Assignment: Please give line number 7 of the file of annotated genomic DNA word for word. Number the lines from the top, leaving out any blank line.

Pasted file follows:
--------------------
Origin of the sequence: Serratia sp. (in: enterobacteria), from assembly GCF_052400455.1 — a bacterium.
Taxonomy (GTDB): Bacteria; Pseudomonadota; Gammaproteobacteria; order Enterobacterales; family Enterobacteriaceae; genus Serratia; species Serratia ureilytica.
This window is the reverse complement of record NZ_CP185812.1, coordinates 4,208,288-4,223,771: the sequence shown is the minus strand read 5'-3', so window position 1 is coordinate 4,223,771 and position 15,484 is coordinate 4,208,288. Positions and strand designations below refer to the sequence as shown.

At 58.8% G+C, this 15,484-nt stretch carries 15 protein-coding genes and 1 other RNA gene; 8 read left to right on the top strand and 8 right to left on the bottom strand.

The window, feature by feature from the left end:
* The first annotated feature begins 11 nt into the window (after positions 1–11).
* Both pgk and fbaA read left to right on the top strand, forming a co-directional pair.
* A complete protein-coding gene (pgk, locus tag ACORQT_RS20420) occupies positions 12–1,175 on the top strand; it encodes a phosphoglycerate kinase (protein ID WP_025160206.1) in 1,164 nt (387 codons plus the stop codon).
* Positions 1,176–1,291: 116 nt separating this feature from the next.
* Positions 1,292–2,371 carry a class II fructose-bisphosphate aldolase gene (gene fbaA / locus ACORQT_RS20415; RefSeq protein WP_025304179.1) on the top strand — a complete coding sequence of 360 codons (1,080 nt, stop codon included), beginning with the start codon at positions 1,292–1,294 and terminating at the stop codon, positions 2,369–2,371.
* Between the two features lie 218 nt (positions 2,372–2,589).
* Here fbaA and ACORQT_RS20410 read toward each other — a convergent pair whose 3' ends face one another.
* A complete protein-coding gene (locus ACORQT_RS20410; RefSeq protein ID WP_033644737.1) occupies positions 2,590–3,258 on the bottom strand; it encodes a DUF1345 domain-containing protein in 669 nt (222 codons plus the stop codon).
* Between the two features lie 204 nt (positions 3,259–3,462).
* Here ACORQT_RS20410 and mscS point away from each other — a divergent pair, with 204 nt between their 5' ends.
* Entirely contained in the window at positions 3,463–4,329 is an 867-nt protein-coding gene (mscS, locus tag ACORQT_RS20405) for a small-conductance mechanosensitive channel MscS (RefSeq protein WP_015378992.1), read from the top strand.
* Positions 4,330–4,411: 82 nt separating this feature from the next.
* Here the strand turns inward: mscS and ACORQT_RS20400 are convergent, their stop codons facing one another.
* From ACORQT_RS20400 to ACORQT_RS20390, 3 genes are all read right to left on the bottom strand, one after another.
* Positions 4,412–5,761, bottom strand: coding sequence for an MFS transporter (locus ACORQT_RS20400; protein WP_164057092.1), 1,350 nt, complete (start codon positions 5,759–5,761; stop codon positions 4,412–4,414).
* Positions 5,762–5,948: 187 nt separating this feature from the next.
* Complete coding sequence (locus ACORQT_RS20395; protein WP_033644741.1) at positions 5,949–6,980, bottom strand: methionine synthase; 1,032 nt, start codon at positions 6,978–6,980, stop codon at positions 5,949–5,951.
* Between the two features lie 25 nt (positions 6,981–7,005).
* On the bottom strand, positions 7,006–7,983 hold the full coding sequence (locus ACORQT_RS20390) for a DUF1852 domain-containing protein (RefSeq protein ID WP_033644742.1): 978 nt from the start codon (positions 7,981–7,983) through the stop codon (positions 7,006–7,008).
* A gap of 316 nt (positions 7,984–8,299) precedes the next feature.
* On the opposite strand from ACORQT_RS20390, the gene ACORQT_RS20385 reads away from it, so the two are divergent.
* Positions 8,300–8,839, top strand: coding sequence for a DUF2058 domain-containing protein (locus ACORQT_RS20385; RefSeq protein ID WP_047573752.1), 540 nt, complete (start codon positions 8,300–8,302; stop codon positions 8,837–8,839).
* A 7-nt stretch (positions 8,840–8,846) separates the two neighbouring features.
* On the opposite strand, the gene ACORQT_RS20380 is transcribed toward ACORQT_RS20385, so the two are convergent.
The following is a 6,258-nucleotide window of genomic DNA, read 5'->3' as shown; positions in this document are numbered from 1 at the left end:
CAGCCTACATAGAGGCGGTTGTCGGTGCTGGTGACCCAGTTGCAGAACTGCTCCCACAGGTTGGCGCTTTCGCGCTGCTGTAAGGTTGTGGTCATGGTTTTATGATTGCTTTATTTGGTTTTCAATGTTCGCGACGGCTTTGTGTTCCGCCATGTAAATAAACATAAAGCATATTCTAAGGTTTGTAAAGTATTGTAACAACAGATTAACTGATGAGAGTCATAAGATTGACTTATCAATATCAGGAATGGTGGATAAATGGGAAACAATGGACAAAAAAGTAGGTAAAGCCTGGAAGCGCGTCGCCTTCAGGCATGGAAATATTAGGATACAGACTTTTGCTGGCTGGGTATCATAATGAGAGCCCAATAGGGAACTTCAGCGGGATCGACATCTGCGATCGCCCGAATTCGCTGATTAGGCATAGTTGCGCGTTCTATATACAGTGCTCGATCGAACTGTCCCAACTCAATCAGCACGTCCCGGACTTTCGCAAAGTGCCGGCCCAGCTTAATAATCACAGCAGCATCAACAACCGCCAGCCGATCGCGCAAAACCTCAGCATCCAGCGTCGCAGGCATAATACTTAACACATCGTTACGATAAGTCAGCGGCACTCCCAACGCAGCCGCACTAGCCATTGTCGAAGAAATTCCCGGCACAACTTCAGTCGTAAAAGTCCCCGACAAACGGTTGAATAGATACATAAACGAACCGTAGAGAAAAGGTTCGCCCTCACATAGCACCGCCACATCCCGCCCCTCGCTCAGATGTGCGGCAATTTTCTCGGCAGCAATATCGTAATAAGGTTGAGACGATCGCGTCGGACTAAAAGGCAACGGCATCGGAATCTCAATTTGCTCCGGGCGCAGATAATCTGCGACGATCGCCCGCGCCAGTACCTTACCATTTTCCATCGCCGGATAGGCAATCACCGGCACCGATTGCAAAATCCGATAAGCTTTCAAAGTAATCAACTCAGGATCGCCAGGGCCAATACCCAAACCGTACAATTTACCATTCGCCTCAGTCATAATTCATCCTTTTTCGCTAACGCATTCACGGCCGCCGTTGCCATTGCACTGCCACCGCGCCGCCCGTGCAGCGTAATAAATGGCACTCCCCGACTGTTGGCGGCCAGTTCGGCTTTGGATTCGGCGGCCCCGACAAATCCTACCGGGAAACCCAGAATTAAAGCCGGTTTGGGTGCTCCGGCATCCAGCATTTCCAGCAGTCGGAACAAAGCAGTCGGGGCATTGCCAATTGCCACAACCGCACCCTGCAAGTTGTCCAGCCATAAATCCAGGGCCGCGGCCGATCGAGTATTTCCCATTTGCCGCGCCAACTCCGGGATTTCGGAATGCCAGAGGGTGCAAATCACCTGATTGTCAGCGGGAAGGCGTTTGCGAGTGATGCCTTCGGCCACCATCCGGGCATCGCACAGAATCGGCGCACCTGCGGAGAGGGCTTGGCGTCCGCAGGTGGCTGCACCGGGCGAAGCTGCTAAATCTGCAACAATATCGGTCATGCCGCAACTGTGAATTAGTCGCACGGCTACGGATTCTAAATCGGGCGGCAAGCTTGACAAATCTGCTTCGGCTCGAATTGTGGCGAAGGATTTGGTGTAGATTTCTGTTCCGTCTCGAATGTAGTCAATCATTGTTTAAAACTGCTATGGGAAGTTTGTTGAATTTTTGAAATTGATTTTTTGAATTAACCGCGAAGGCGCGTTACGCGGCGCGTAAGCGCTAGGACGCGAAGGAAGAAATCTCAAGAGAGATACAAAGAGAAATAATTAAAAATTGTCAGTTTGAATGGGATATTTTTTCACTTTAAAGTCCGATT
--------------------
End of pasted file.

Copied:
* Both pgk and fbaA read left to right on the top strand, forming a co-directional pair.